Michael Hannon offers a clever analogy to make a profound point about definitions and reality:
"...By way of illustration, let me return to the natatorium. Water polo is a sport in which seven players swim around in a deep pool, cooperating in an effort to beat the opposing team while abiding by the rules of the game. A water polo team, then, is simply a group of people who play this sport with one another, who band together to win water polo games against other teams. Thus playing water polo is the characteristic activity of a water polo team, meaning not only that it reveals or witnesses to what this team is, but also that it actually makes this team what it is. It is in virtue of their playing water polo that a group of people is a water polo team at all.
Given that, it is obviously insufficient for forming a water polo team that a group of seven people just swim laps around the pool during what would otherwise be a water polo game. To qualify as this particular type of association, the seven must actually do the thing that makes them this type of association. To be a water polo team, the group must play water polo. This also means that, were the seven for some reason incapable of doing the activity characteristic of such team-ship, they could not be a water polo team. Seven people who cannot swim cannot form a team.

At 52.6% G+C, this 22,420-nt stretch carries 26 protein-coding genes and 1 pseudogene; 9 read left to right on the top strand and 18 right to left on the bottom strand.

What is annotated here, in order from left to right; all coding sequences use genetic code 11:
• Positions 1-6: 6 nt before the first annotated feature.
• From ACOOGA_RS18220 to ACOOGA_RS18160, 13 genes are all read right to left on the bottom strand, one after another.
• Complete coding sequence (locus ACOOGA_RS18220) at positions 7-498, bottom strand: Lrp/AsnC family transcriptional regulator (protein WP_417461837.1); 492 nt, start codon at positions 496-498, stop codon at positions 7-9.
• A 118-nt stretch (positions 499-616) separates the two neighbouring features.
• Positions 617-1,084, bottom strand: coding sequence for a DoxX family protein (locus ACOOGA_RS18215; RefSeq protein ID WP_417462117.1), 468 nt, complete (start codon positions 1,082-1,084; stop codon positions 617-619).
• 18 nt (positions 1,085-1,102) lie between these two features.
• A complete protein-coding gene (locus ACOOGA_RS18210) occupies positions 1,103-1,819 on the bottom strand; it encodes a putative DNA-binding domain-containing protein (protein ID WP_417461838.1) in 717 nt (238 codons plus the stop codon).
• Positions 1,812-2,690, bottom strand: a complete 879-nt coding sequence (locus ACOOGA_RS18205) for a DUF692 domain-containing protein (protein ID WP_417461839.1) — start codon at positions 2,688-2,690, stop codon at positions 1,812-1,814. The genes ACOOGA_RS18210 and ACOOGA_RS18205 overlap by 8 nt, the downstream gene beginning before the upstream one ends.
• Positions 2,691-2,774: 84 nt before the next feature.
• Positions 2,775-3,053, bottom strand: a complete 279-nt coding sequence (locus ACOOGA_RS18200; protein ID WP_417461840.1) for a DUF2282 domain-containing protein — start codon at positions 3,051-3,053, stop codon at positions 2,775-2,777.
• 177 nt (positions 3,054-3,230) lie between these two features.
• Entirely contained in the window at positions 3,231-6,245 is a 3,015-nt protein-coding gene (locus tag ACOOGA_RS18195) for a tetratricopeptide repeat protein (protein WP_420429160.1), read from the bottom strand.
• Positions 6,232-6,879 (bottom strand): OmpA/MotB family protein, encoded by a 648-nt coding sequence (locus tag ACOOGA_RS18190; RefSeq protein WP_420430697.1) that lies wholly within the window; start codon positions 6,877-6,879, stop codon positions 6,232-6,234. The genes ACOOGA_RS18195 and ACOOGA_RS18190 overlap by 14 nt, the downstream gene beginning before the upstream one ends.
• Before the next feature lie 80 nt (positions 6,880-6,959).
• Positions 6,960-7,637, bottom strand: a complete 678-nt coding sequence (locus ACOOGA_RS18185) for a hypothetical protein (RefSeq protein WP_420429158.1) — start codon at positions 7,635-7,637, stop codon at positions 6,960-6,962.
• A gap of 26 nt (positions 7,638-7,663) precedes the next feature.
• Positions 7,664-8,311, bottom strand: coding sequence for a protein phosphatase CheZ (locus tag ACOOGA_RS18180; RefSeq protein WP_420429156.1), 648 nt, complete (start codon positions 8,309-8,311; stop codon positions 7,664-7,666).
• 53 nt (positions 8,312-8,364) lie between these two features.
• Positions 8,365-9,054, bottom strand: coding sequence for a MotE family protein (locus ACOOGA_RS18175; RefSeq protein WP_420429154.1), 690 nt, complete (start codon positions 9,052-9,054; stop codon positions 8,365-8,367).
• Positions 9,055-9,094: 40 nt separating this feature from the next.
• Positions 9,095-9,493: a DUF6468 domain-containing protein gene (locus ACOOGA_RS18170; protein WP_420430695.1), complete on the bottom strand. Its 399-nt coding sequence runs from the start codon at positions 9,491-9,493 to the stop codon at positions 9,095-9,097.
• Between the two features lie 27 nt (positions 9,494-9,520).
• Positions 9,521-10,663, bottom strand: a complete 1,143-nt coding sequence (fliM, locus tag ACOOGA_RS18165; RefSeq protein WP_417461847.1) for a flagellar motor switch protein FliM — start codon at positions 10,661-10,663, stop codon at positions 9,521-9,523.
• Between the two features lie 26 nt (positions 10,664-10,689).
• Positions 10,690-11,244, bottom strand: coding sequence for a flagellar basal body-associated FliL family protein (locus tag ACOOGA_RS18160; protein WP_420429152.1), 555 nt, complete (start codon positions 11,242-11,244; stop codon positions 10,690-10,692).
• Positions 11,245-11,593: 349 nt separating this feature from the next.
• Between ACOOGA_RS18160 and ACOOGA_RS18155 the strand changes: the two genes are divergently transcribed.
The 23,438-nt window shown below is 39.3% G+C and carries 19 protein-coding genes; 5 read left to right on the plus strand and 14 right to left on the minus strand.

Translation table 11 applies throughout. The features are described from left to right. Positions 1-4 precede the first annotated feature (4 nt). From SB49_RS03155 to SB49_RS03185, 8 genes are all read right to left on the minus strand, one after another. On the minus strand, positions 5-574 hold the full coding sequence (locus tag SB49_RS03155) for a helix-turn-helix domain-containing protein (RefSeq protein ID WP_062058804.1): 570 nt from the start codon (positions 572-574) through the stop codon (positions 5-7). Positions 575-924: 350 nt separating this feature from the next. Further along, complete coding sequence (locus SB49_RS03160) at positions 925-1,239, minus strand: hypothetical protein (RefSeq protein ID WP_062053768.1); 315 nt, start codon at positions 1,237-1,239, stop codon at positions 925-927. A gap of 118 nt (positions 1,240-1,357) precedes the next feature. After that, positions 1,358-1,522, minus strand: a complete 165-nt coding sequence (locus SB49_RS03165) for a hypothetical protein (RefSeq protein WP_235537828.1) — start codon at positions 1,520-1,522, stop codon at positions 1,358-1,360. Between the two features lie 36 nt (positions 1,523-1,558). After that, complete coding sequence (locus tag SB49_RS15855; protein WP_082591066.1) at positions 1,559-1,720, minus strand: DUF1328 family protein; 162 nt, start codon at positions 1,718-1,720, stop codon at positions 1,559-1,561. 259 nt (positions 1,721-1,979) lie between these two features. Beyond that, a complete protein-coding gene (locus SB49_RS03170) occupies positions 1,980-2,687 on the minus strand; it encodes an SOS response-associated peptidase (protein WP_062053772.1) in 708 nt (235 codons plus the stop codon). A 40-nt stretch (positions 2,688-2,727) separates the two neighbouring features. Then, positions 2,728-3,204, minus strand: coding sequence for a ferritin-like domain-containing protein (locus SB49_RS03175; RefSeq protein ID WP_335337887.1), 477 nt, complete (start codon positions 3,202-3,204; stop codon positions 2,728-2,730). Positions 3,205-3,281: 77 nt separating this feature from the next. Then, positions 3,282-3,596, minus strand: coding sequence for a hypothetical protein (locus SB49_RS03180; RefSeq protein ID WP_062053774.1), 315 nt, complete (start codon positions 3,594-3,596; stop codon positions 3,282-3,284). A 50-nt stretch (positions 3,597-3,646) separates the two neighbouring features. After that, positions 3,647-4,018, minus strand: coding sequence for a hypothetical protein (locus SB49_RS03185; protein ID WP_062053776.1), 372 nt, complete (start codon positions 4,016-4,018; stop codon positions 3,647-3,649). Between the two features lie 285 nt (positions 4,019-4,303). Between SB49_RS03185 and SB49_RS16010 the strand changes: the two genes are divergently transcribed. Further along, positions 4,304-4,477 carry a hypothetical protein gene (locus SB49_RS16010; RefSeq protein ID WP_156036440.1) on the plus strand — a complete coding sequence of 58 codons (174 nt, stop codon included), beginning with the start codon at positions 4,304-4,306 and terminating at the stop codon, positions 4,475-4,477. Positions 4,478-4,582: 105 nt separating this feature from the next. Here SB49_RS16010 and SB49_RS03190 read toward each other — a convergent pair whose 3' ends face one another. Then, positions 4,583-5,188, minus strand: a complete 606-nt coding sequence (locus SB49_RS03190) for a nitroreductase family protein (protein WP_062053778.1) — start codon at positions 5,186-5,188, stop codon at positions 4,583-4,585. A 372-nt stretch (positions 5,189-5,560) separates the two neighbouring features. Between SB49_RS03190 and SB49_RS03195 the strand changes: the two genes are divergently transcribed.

What does any of this have to do with marriage? As with water polo, to get at what marriage is, we should ask what the characteristic activity of marriage is. As nearly every society in history has recognized, marriage’s characteristic action is sexual intercourse. Thus coitus is classically termed the “marital act”, and it has traditionally been said to “consummate” the marriage, in a way that no other act—sexual or otherwise—can." (First Things)